Biomagnetics Diagnostics Corp. (PINK SHEETS:BMGP), a developer of revolutionary diagnostic systems and technology for HIV, hepatitis, tuberculosis and malaria detection, today announced the Company has finalized a "Patent License Agreement with Los Alamos National Security." Under the agreement, Biomagnetics will have access to the Triggered Optical Biosensor and Integrated Optical Biosensor System (IBOS) technology, developed at Los Alamos National Laboratory.
IOBS are a relatively new classification of pathogen detection equipment that use advanced fiber optic-based technology to detect a wide variety of human and animal pathogens. These devices are specifically designed to be field deployable and ultra-portable, allowing for the rapid detection of various viral and bacterial pathogens by relatively untrained personnel outside of the laboratory setting.
“We are very excited to have completed this agreement with Los Alamos National Security, which gives us access to some of the most technologically advanced and exciting biosensor technology in existence. The Integrated Optical Biosensor (IBOS) we plan to introduce into the marketplace, the technology developed at Los Alamos National Laboratory, is truly revolutionary. Additionally, the platform was specifically designed to be operated by personnel with only minimal training. These features make IBOS the perfect platform for field and point of care testing for the diagnosis of HIV/AIDS, hepatitis, malaria, cholera and potentially dozens of other diseases that kill millions of people each year. We look forward to working with the lab personnel on this and other endeavors.”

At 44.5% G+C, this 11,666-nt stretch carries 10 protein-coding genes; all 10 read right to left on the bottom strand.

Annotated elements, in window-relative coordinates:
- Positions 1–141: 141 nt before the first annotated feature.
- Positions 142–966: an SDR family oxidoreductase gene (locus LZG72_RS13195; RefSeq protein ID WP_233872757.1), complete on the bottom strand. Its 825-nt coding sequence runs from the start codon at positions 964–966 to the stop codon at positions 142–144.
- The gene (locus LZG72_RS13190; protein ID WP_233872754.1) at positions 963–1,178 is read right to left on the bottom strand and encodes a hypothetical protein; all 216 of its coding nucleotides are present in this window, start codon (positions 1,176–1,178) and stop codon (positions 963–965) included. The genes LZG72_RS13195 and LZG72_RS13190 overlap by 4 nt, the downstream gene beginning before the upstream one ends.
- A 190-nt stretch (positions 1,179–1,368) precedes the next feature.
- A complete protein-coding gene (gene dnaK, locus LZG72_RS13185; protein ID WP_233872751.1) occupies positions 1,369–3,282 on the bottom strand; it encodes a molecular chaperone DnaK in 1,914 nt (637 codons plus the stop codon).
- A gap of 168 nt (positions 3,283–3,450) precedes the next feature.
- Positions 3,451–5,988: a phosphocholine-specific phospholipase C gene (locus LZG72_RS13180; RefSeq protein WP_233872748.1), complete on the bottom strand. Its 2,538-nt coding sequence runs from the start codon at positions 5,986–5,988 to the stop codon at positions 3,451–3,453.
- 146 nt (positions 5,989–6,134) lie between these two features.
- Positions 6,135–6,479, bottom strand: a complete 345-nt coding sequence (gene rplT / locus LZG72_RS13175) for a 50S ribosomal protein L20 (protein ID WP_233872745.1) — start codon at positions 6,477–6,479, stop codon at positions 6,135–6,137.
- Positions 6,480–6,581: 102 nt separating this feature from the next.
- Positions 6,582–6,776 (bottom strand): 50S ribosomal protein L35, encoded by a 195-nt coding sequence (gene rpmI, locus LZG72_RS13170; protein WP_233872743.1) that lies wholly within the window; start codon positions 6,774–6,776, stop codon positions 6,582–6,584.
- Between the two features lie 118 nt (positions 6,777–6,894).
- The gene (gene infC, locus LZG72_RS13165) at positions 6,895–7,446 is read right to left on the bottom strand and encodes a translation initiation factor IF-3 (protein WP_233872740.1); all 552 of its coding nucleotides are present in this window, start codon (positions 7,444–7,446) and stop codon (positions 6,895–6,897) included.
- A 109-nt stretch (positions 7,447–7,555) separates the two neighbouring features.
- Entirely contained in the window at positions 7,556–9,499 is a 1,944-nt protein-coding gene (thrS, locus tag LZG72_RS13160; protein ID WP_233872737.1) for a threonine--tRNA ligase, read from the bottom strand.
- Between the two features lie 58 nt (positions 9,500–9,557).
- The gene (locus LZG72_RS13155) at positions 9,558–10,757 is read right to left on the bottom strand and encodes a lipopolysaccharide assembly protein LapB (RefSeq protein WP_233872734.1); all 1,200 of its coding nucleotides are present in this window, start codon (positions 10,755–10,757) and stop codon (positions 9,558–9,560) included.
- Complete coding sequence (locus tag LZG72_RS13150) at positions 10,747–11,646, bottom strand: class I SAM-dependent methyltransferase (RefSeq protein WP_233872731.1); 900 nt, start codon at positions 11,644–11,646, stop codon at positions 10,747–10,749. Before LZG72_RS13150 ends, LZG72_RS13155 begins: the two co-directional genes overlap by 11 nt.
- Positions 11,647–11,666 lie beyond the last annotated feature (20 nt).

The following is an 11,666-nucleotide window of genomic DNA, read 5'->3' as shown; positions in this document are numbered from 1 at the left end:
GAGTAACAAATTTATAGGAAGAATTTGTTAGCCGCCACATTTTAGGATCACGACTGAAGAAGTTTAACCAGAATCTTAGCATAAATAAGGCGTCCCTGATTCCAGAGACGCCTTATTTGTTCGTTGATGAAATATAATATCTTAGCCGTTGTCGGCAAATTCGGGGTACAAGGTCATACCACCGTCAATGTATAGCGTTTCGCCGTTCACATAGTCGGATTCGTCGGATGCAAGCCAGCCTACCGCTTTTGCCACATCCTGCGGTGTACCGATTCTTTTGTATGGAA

According to the World Health Organization, some 3.2 billion people, or about half of the world's population is at risk for malaria transmission in 107 countries and territories worldwide. While there are between 350 million and 500 million new cases of malaria each year, there are very few reliable and field deployable diagnostic tools available. In the case of malaria, early detection substantially improves treatability and survivability. TB (tuberculosis) is the second leading cause of death from infectious disease worldwide. Bovine TB is a growing problem throughout the world with an estimated 1.3 billion cattle at risk. In the United States, where the cattle industry is valued at $60 billion annually, the use of existing diagnostic tests currently adds $5.00 to $15.00 on average per head to the cattle industry's costs. Field deployable, integrated optical biosensor systems hold the promise of significantly speeding the diagnostic testing process and meaningfully lower costs.
Biomagnetics Diagnostics Corp.